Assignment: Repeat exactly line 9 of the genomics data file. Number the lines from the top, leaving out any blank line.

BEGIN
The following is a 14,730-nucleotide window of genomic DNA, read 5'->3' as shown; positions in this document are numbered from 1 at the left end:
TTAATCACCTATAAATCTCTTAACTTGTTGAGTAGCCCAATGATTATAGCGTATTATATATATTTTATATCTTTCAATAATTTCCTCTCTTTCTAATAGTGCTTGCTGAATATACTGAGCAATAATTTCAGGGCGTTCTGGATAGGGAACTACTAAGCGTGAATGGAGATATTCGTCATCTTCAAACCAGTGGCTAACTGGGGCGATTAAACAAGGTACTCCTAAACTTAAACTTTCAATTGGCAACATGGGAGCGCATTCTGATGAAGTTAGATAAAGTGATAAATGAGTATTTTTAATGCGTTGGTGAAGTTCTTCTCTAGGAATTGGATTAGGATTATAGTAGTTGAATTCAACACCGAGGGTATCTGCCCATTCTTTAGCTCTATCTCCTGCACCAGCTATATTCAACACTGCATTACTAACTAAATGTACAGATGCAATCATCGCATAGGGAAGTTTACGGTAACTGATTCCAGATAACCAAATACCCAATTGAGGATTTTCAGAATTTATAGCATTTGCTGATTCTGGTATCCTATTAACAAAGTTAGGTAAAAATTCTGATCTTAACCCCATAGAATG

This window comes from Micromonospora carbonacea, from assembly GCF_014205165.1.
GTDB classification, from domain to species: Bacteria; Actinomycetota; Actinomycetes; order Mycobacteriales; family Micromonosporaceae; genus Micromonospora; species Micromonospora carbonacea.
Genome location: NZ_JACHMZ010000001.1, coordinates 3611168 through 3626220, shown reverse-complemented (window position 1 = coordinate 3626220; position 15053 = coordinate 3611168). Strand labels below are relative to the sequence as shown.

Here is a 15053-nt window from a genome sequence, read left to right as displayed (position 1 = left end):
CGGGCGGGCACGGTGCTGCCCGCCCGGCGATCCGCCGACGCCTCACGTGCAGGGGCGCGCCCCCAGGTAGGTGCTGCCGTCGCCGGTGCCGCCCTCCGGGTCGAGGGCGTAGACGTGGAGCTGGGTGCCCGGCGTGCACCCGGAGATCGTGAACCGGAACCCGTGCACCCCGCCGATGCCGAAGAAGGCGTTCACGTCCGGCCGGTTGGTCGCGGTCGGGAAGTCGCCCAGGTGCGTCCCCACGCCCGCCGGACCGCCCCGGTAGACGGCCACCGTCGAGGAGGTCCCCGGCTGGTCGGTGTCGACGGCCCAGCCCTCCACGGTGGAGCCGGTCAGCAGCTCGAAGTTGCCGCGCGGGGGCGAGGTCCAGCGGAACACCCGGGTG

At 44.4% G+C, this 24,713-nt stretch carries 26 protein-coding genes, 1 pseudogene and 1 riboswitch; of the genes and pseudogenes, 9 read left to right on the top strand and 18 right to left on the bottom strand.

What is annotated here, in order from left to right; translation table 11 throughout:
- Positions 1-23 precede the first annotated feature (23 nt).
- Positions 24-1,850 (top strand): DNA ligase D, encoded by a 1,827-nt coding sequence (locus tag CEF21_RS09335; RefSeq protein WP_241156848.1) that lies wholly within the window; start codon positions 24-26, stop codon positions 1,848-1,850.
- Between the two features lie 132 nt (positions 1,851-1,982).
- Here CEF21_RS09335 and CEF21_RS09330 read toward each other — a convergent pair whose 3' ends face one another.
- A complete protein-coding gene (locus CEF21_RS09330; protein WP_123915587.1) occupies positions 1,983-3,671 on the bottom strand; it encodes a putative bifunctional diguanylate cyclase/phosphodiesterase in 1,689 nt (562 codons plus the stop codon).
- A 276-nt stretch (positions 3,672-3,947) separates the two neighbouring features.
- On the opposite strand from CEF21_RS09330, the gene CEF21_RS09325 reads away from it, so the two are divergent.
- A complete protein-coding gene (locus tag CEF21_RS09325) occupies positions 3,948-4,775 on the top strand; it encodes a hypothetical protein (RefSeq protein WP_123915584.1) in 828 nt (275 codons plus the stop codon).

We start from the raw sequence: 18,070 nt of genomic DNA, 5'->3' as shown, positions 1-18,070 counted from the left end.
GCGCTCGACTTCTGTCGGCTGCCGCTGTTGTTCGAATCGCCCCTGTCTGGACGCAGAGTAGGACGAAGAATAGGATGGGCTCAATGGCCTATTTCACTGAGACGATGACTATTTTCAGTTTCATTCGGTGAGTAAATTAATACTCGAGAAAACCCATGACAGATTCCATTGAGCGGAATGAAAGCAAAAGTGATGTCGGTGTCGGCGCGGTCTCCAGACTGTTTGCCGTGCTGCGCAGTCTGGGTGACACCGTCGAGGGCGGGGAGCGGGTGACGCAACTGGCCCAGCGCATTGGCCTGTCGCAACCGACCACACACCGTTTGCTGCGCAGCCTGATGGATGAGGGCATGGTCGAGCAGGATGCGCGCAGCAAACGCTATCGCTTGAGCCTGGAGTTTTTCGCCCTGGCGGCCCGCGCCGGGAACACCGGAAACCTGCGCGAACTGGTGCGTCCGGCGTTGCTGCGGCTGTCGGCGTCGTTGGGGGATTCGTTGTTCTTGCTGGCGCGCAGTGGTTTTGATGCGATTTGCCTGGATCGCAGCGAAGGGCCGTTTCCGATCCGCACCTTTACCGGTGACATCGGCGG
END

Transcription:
What is annotated here, in order from left to right; translation table 11 throughout: